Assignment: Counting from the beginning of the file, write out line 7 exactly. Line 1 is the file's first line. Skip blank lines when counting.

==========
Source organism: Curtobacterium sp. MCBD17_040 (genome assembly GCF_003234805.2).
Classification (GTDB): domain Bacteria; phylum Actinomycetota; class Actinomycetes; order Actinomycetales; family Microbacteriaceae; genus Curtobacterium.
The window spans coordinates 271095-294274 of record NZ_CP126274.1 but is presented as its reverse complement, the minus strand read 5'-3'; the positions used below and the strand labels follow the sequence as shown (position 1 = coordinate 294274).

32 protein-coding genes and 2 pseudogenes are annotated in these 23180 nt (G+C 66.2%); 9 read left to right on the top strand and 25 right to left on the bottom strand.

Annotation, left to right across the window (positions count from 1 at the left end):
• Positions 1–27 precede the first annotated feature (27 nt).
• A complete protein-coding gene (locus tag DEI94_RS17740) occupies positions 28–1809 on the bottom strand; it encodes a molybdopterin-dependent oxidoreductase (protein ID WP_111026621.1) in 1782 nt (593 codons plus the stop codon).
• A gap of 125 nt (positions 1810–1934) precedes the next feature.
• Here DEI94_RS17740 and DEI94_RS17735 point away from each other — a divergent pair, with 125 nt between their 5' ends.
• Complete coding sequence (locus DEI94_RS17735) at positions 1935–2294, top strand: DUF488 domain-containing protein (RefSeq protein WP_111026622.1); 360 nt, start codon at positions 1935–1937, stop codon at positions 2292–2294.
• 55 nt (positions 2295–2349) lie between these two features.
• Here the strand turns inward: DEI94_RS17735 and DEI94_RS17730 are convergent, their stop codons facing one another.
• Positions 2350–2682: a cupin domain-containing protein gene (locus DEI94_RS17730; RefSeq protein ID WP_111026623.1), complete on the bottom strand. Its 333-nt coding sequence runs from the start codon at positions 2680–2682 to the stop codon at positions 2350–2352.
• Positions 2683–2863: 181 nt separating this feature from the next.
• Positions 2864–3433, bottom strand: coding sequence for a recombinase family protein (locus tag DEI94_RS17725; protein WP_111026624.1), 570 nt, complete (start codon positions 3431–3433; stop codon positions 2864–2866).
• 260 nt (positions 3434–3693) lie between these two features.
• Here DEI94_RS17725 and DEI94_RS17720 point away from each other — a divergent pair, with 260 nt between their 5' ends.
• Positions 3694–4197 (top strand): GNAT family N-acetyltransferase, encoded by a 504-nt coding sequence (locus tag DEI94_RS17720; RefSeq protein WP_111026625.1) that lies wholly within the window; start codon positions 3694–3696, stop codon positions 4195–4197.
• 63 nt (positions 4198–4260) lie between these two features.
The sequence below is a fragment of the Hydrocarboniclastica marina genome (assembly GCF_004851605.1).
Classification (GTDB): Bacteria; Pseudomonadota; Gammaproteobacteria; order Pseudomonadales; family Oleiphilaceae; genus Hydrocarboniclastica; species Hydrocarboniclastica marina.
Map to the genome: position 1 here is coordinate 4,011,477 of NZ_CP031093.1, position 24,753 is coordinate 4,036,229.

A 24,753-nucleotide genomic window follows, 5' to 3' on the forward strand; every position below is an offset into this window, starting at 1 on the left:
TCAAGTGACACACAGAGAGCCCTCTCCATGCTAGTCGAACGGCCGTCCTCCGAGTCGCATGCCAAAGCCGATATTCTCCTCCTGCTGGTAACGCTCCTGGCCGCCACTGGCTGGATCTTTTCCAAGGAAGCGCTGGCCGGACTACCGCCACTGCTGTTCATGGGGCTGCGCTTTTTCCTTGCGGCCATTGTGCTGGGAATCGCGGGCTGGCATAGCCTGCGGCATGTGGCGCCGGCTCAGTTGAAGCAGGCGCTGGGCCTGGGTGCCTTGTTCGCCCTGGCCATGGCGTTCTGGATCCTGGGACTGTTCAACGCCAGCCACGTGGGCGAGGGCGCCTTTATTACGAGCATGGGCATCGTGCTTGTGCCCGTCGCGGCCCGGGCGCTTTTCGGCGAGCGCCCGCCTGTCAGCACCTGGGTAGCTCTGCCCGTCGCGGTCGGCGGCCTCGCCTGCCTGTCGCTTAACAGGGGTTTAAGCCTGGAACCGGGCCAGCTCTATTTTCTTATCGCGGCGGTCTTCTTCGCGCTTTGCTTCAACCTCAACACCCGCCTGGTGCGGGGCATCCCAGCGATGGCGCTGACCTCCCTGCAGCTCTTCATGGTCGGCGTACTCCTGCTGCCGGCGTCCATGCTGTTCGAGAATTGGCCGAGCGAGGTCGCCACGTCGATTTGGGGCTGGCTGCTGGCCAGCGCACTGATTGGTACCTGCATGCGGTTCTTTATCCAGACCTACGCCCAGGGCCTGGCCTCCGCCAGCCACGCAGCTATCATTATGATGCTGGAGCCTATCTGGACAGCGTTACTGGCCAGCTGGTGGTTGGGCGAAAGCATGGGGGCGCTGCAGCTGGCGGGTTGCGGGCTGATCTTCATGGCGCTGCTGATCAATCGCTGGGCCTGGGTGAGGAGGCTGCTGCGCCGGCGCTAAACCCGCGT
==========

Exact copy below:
• A complete protein-coding gene (locus tag DEI94_RS17740) occupies positions 28–1809 on the bottom strand; it encodes a molybdopterin-dependent oxidoreductase (protein ID WP_111026621.1) in 1782 nt (593 codons plus the stop codon).